Boulder Peak: 5,600 ft.Elevation gain 3,800 ft. Distance 13.1 mi. Time: 7 hrs. 25% alpine. Trailhead 1,825 ft. Enjoyment rating: 4.
Overview:Boulder Peak includes a hike up an old historical path to Olympic Hot Springs, then through huge trees of an old growth forest, then up a steep ridge to a gorgeous alpine lake, Boulder Lake. From the lake it is 1,300 feet in .5 mile Boulder Peak, just west of the lake. Views of the surrounding country are very dramatic and worth the climb.
Getting to The Trailhead:Turn left on the Elwah River Road, 9 miles west of Port Angeles. Follow the road 10 miles to its end and the trailhead at 1,825 ft.
The Trail:The trail begins with a 2.2 mile walk up what used to be an old asphalt road to Olympic Hot Springs. In the 1930’s there was a successful resort at the hot springs until the road was washed out. At 2.2 miles (an old parking lot) follow the sign to the right up the main trail toward Appleton Pass, past the campground and then through a beautiful old growth forest, to a signed junction at 3.1 miles. Straight ahead is Appleton Pass. To the right is Boulder Lake, 2.8 miles away and Boulder Peak, .5 west of the lake. The trail becomes steep fairly quickly and climbs the ridge, crossing several small creeks that drain into the North Fork of Boulder Creek. At 4 miles you can see Appleton Pass up through the trees to your left. Soon the pointed, rocky summit of Everette Peak comes into view, also on your left. At 5 miles you get the first look at Boulder Peak, straight ahead. At 5.8 miles hit a trail junction left, going to beautiful Boulder Lake .1 of a mile over a knoll. (Straight ahead is the Happy Ridge trail.) You will want to spend time at this alpine lake (4,334 ft.) set perfectly below Boulder Peak.
The Peak: Standing at the lake, the peak is straight ahead of you, west. Plan on 3 hours round trip to the peak and back. 1,300 feet in .5 mile is steep but the scrambling is easy to moderate. The route is up the right center to the east ridge on the right, then left to the summit. Start by traversing the lake on the right, east, on a trail which leads you to a meadow and then to a rocky drainage, directly west of the lake. Climb up the drainage until you reach a large boulder field. Climb up the boulder field, staying on the right of the field to use vegetation for easier footing. There is a steep headwall ahead of you. Angle right, northeast, before you come to this rocky headwall. Bushwack through the trees for 200 feet until you hit a meadow running down from the east ridge of Boulder Peak. Climb up to the east ridge. (Note that the east ridge connects Boulder Peak with Happy Lake Ridge about .5 mile away to the east.) Once at the east ridge turn left and climb steeply to a spot just right, east, of the peak. Then walk the short distance to the summit. (A less steep alternative, from the east ridge, is to go over the ridge and pick up the north ridge which connects in a U shape with the east ridge. From there it is a little further, but less steep of a walk to the top.)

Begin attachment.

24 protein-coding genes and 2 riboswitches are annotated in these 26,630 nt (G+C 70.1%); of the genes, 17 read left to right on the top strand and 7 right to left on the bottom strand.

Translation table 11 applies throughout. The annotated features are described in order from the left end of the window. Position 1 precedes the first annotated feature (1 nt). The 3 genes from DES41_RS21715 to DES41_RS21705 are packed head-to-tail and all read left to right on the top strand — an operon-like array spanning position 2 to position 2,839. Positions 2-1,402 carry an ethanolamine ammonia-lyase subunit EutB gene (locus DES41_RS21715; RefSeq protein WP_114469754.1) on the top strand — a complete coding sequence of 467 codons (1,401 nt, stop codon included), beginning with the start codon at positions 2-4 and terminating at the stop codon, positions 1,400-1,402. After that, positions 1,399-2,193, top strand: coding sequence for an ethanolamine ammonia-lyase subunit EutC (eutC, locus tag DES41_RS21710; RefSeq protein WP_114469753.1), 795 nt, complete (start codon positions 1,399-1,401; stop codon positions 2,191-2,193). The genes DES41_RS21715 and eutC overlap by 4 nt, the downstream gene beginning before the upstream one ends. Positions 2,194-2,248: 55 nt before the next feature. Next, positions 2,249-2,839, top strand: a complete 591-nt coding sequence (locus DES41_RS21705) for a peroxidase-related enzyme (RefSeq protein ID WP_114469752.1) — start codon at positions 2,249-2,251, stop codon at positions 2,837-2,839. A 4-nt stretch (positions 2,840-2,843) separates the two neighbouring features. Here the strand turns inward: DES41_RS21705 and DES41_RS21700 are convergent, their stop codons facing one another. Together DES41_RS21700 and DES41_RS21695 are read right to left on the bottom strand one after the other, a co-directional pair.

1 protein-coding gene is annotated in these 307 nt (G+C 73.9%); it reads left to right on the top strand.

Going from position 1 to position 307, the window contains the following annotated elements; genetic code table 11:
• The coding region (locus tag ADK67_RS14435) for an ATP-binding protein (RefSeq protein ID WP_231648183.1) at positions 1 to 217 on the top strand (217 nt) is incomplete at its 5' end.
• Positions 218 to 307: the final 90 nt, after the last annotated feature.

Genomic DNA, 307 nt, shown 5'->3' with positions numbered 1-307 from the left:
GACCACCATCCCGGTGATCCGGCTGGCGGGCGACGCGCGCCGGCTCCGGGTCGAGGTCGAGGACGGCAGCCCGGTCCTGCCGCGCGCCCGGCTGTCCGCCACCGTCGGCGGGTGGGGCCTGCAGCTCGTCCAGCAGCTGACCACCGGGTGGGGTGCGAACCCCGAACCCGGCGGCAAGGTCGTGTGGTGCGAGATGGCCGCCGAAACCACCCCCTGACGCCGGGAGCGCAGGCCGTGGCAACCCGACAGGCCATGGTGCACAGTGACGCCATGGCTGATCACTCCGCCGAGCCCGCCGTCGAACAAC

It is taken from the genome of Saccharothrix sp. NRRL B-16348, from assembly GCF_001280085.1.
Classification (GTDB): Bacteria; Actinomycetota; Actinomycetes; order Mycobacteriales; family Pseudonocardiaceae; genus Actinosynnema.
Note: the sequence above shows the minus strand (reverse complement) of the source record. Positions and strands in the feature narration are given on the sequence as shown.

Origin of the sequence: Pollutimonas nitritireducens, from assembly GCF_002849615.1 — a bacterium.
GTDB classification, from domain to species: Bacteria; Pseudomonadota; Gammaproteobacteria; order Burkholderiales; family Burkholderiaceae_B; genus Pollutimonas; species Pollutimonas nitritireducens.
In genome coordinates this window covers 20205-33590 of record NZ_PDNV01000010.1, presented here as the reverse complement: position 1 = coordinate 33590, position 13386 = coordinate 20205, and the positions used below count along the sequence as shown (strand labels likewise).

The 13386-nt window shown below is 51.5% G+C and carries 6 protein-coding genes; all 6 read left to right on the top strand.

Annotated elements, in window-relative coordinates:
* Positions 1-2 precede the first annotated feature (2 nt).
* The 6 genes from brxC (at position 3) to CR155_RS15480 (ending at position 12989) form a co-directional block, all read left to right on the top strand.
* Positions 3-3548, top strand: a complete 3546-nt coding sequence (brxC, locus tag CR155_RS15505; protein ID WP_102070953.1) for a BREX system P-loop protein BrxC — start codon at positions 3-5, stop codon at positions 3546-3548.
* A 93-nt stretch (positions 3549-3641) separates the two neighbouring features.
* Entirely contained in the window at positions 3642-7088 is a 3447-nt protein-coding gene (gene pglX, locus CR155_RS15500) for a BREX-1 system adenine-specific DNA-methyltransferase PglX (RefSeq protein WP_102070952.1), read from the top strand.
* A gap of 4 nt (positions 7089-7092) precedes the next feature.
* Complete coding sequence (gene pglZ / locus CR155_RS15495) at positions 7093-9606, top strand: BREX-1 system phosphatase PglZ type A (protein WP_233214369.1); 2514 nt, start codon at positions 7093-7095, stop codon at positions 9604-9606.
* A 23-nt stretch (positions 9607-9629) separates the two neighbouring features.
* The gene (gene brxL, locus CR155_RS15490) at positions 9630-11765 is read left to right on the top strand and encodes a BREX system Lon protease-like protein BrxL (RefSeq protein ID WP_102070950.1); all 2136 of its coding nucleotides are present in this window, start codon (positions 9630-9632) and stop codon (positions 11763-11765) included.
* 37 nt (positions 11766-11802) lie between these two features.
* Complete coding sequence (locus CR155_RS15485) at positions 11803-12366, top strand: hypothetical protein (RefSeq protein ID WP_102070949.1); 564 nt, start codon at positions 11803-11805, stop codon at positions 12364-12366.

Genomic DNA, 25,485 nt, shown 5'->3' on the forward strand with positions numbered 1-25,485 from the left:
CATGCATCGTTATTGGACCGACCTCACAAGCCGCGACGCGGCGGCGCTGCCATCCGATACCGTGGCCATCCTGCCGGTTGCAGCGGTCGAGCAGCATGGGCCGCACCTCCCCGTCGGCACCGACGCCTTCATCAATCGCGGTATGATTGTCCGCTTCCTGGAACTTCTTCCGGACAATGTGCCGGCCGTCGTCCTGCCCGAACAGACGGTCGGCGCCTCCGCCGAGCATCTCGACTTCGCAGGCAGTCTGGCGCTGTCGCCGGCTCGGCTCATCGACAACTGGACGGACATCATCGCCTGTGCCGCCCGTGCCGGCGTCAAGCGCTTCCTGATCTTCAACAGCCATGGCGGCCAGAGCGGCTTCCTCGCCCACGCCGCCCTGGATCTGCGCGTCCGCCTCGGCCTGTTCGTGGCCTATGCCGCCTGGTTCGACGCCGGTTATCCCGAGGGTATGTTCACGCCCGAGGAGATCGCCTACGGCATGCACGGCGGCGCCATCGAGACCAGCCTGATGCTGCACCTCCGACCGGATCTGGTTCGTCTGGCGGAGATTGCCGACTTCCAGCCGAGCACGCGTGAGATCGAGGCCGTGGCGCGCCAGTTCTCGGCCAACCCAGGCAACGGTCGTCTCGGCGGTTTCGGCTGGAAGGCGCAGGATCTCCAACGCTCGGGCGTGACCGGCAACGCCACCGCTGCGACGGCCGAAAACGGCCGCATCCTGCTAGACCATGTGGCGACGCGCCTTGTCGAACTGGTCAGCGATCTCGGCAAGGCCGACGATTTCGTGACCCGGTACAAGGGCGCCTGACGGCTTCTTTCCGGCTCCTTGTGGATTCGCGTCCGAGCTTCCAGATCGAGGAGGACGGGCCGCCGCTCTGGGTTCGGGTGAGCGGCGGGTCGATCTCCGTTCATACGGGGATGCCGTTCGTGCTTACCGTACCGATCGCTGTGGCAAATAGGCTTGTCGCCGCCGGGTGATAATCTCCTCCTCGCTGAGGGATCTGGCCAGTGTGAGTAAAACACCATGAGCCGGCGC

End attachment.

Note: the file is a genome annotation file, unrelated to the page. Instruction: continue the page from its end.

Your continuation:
Views from the summit are spectacular. Standing on the top you look back down at Boulder Lake, 1,300 feet directly below. Looking up from the lake, off in the distance is Mt. Raineer. As you turn to the right, southwest, you have great views of the north face of Mt. Appleton and peak 6100. Just to the right of that Mt. Olympus dominates the horizon. Behind you, north, you see almost the whole of Vancouver Island and the Strait of Juan de Fuca. To the east is Happy Lake Ridge and Mt. Angeles.
An alternative route to the peak, is to go back .1 mile from the lake to the junction with Happy Lake Ridge and turn left. Walk about .5 mile up switchbacks until you gain the ridge. Remember that Happy Lake Ridge connects with the east ridge of Boulder Peak. Turn left, east, and traverse the east ridge to Boulder Peak. One downside with this route is that the ridge is a dragonback with rocks and trees on the tops. So you have to sidehill, walking to the left below the ridge. This is longer than the direct route from the lake but does provide an alternative.